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C.D. Warner, et al., comp.
The Library of the World’s Best Literature. An Anthology in Thirty Volumes. 1917.

Romance of the Swan’s Nest

By Elizabeth Barrett Browning (1806–1861)

LITTLE Ellie sits alone

’Mid the beeches of a meadow,

By a stream-side on the grass;

And the trees are showering down

Doubles of their leaves in shadow,

On her shining hair and face.

She has thrown her bonnet by;

And her feet she has been dipping

In the shallow water’s flow—

Now she holds them nakedly

In her hands, all sleek and dripping,

While she rocketh to and fro.

Little Ellie sits alone,

And the smile she softly uses

Fills the silence like a speech;

While she thinks what shall be done,

And the sweetest pleasure chooses,

For her future within reach.

Little Ellie in her smile

Chooseth—“I will have a lover,

Riding on a steed of steeds!

He shall love me without guile;

And to him I will discover

That swan’s nest among the reeds.

“And the steed shall be red-roan,

And the lover shall be noble,

With an eye that takes the breath,

And the lute he plays upon

Shall strike ladies into trouble,

As his sword strikes men to death.

“And the steed it shall be shod

All in silver, housed in azure,

And the mane shall swim the wind:

And the hoofs along the sod

Shall flash onward and keep measure,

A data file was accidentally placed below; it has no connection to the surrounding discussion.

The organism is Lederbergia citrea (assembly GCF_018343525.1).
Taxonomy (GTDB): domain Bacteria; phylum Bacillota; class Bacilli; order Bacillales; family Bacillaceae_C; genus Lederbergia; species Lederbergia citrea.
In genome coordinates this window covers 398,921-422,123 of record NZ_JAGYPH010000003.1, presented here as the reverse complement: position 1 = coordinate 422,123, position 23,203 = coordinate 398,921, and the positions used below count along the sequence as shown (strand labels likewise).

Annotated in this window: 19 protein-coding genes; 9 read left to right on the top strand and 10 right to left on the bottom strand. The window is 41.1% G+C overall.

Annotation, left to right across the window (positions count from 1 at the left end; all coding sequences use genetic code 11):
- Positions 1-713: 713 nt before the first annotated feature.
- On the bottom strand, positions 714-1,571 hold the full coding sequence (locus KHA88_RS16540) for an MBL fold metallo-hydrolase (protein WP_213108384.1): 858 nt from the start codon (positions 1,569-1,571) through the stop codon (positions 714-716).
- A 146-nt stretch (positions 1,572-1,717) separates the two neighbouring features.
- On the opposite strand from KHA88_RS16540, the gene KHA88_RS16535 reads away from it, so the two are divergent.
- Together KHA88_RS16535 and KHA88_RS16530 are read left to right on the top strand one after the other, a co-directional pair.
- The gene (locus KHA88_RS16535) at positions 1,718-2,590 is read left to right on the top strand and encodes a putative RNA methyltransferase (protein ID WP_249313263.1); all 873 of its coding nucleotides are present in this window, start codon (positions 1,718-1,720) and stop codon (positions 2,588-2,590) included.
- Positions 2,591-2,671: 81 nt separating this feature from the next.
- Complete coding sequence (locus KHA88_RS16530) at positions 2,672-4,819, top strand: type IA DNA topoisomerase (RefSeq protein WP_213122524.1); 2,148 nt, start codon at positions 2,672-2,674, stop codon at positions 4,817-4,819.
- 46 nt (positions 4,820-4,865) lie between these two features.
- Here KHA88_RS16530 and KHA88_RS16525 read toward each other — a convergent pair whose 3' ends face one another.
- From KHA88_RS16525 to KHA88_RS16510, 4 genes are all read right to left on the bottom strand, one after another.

Till the shepherds look behind.

“But my lover will not prize

All the glory that he rides in,

When he gazes in my face.

He will say, ‘O Love, thine eyes

Build the shrine my soul abides in;

And I kneel here for thy grace.’

“Then, ay, then—he shall kneel low,

With the red-roan steed anear him,

Which shall seem to understand—

Till I answer, ‘Rise and go!

For the world must love and fear him

Whom I gift with heart and hand.’

“Then he will arise so pale,

I shall feel my own lips tremble

With a yes I must not say—

Nathless maiden-brave, ‘Farewell,’

I will utter, and dissemble—

‘Light to-morrow with to-day.’

“Then he’ll ride among the hills

To the wide world past the river,

There to put away all wrong:

To make straight distorted wills,

And to empty the broad quiver

Which the wicked bear along.

“Three times shall a young foot-page

Swim the stream and climb the mountain

And kneel down beside my feet—

‘Lo! my master sends this gage,

Lady, for thy pity’s counting!

What wilt thou exchange for it?’

“And the first time I will send

A white rosebud for a guerdon,

And the second time, a glove:

But the third time—I may bend

From my pride, and answer—‘Pardon—

If he come to take my love.’

“Then the young foot-page will run—

Then my lover will ride faster,

Till he kneeleth at my knee:

‘I am a duke’s eldest son!

Thousand serfs do call me master,—

But, O Love, I love but thee!’

“He will kiss me on the mouth

Then; and lead me as a lover

Through the crowds that praise his deeds;

And when soul-tied by one troth,

Unto him I will discover

That swan’s nest among the reeds.”

Little Ellie, with her smile

Not yet ended, rose up gayly,

Tied the bonnet, donned the shoe—

And went homeward, round a mile,

Just to see, as she did daily,

What more eggs were with the two.

Pushing through the elm-tree copse

Winding by the stream, light-hearted,

Where the osier pathway leads—

Past the boughs she stoops—and stops!

Lo! the wild swan had deserted—

And a rat had gnawed the reeds.

Ellie went home sad and slow:

If she found the lover ever,

With his red-roan steed of steeds,

Sooth I know not! but I know

She could never show him—never,

That swan’s nest among the reeds!